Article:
The crucial information about a topology of a given structure is presented under “Knotting data”. This screen presents the “knotting fingerprint of aprotein” that encodes information about locations of the “knot core”, “knot tails”, “slipknot loops”, and “slipknot tails”, whose definitions are given below. The same information is also shown in a graphical (in JSmol) and sequential representation. The topological fingerprint was introduced in [1] and motivated by work [2]; for various applications see also [3].

A knotting fingerprint takes form of a matrix diagram, constructed as follows. For a given chain of length N, all its subchains spanned between aminoacids k and l (for 1≤k<l≤N) are analyzed. If a subchain from k to l is knotted (as determined by the analysis described in section Knot detection), then a point with coordinates (k,l) is denoted in relevant color in a plot. For example, point representing knots 3_{1}, 4_{1}, and 5_{1} are respectively green, red and orange. The intensity of a color represents a probability of detecting a given knot (knots are detected only with some probability, which is a consequence of a choice of its closure to a closed loop, as explained in section Knot detection). The figure below presents an example of a knotting fingerprint, which in this case contains areas representing a knot and two types of slipknots.

In a given knot or slipknot several geometric elements can be distinguished. These elements are denoted in different colors along diagonals of matrix diagrams in database, and also shown schematically in figure below:

**knot core**(thick line in figure A below, and in blue in “Knot plot”): the shortest subchain for which a knot is detected (i.e. after cutting an aminoacid from any terminal of such a subchain, just a trivial knot would be detected); note that “knot core” is defined also for a slipknot**knot tail**(thin lines in figure A below, and in grey in “Knot plot”): a segment between one terminal of a knotted chain and its “knot core”**slipknot tail**(thin lines in figures B and C below, and in green in “Knot plot”): in a structure with a slipknot (i.e. a configuration in which the whole chain is unknotted, but it has a knotted subchain), the longest segment starting at one terminal, for which no change in topology is detected**slipknot loop**(dashed lines in figures B and C below, and in yellow in “Knot plot”): in a structure with a slipknot, a segment between a “slipknot tail” and a “knot core”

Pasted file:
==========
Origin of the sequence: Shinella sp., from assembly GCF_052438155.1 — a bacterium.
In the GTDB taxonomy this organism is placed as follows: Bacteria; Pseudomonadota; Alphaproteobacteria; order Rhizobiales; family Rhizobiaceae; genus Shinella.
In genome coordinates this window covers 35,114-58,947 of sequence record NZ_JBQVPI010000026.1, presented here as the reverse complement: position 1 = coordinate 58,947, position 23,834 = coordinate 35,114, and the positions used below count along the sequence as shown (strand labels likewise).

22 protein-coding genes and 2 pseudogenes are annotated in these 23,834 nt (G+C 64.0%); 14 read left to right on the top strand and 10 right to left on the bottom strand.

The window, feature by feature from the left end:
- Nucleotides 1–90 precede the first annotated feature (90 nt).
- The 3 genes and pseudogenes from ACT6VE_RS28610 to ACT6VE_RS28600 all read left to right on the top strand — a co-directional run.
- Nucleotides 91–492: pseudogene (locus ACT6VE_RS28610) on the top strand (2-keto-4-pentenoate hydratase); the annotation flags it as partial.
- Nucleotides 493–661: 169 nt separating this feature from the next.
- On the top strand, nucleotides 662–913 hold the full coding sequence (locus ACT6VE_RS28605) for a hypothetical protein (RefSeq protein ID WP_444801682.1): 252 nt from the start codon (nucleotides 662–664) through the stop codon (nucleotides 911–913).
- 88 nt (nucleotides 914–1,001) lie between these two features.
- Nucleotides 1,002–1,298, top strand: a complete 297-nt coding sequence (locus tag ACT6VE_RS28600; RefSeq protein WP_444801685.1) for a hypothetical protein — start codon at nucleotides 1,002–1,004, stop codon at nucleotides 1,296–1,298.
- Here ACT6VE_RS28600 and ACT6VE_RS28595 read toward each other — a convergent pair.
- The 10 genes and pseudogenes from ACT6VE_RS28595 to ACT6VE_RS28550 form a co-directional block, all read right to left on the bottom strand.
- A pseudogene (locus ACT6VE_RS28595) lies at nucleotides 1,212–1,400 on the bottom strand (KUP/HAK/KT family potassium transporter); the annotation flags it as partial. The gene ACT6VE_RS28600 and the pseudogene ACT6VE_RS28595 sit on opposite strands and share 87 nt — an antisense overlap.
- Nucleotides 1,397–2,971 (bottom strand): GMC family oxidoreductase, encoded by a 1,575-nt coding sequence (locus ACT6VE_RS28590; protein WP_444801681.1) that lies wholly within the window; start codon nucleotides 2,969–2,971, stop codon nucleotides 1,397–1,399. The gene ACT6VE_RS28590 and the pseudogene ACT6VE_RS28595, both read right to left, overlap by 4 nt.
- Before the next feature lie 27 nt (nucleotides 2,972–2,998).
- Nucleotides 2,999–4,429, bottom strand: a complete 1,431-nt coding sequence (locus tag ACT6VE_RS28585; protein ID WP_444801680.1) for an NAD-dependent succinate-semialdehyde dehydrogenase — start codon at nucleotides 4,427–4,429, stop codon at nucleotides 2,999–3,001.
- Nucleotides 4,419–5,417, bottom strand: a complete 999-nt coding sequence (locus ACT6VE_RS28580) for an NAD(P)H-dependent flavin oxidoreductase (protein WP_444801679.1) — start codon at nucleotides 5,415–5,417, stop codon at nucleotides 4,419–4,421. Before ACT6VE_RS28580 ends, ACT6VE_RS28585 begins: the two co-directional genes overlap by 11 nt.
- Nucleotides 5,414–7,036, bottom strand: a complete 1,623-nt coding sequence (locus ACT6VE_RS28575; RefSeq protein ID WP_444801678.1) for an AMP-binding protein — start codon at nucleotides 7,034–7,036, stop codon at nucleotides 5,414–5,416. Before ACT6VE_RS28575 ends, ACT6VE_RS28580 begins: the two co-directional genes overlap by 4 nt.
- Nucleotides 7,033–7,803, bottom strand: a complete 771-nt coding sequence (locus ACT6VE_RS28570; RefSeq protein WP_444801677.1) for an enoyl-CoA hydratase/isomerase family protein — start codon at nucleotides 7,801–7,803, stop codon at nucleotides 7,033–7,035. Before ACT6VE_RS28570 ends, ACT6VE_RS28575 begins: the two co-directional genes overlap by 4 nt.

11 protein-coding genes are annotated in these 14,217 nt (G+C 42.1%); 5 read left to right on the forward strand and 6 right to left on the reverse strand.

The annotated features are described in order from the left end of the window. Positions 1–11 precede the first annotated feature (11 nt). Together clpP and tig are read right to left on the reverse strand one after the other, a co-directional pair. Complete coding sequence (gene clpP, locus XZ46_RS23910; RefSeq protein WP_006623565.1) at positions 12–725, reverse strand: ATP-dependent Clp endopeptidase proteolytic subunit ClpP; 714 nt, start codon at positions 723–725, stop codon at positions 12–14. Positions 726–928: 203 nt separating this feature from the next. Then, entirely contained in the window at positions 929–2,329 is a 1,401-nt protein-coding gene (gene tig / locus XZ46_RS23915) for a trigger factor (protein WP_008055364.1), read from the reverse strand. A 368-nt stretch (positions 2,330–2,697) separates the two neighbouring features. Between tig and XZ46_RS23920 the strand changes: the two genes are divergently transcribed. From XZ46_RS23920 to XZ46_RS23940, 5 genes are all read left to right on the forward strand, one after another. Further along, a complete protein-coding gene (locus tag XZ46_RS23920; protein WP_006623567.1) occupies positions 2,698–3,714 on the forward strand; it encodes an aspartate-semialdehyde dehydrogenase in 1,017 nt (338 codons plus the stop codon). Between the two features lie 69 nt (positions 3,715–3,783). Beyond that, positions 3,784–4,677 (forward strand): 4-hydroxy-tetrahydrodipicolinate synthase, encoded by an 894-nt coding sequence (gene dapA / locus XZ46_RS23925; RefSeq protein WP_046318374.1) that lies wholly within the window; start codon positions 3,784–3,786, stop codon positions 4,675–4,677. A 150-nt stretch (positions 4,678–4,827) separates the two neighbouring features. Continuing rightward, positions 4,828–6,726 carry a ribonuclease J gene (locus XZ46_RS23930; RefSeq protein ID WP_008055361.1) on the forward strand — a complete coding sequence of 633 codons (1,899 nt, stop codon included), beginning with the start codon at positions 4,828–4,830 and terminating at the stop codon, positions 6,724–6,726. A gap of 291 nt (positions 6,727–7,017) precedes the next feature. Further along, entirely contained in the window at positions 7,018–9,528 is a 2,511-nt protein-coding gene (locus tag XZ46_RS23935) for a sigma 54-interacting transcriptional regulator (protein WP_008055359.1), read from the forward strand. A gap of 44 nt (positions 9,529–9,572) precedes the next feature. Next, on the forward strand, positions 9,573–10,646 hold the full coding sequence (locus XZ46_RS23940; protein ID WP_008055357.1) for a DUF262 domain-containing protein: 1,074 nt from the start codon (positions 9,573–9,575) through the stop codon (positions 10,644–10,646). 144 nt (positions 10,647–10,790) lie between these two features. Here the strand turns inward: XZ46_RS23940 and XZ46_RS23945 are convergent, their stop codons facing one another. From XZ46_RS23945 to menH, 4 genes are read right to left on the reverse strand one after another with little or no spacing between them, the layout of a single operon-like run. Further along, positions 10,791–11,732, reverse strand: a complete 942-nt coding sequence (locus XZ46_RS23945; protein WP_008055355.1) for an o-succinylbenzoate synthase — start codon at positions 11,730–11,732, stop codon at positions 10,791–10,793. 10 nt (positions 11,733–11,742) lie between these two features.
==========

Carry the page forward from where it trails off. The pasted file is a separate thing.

Frequently knotting fingerprints (matrices encoding the knotting types of all subchains) show the presence of more than one knot type or the same knot type appears in disjoint territories of the fingerprint. This feature was used to define a topological notation for knotted proteins. In this notation we list distinct knotted territories, ordering them according to the size of the subchain forming a given knot, starting with the largest one. If the entire protein is knotted its topological notation starts with K; if it is unknotted but contains a slipknot its topological notation starts with S. Among the complete protein structures deposited in PDB we found proteins with the following topological notations:

- knots: K3
_{1}, K4_{1}3_{1}, K4_{1}4_{1}, K5_{2}3_{1}3_{1}, K6_{1}6_{1}4_{1}3_{1} - slipknots: S3
_{1}, S3_{1}3_{1}, S3_{1}3_{1}3_{1}, S3_{1}3_{1}3_{1}3_{1}, S3_{1}4_{1}3_{1}, S3_{1}4_{1}3_{1}3_{1}3_{1}

In the KnotProt we also list (as “putative notations”) a few cases where the notation is associated to protein chains with undetermined fragments and where the “missing” portion was replaced by a line segment. In such cases the line segment can pierce through the existing portion of the chain and introduce spatial structure that is an artifact. In particular, we found cases with topological notations K5_{1}3_{1}, S7_{1}5_{1}3_{1}. At present we do not think that these notations reflect the notation of the entire protein structure of the respective proteins. Once complete structural information about these proteins is provided (e.g. by new crystallization results, or proper reconstruction), the KnotProt analysis will be repeated and the results will be updated.

[1] Sułkowska, J.I., Rawdon, E.J., Millett, K.C., Onuchic, J.N. and Stasiak, A. (2012) Conservation of complex knotting and slipknotting patterns in proteins. Proc. Natl. Acad. Sci. U.S.A. 109, E1715–E1723

[2] King NP, Yeates EO, Yeates TO. (2007). Identification of rare slipknots in proteins and their implications for stability and folding. J. Mol. Biol. Oct 2007. 373(1):153-66.

[3] E.J. Rawdon, K.C. Millett, J.I. Sulkowska and A. Stasiak, Knot localization in proteins, Biochem. Soc. Trans., 41, 538-541, (2013).

KnotProt | Interdisciplinary Laboratory of Biological Systems Modelling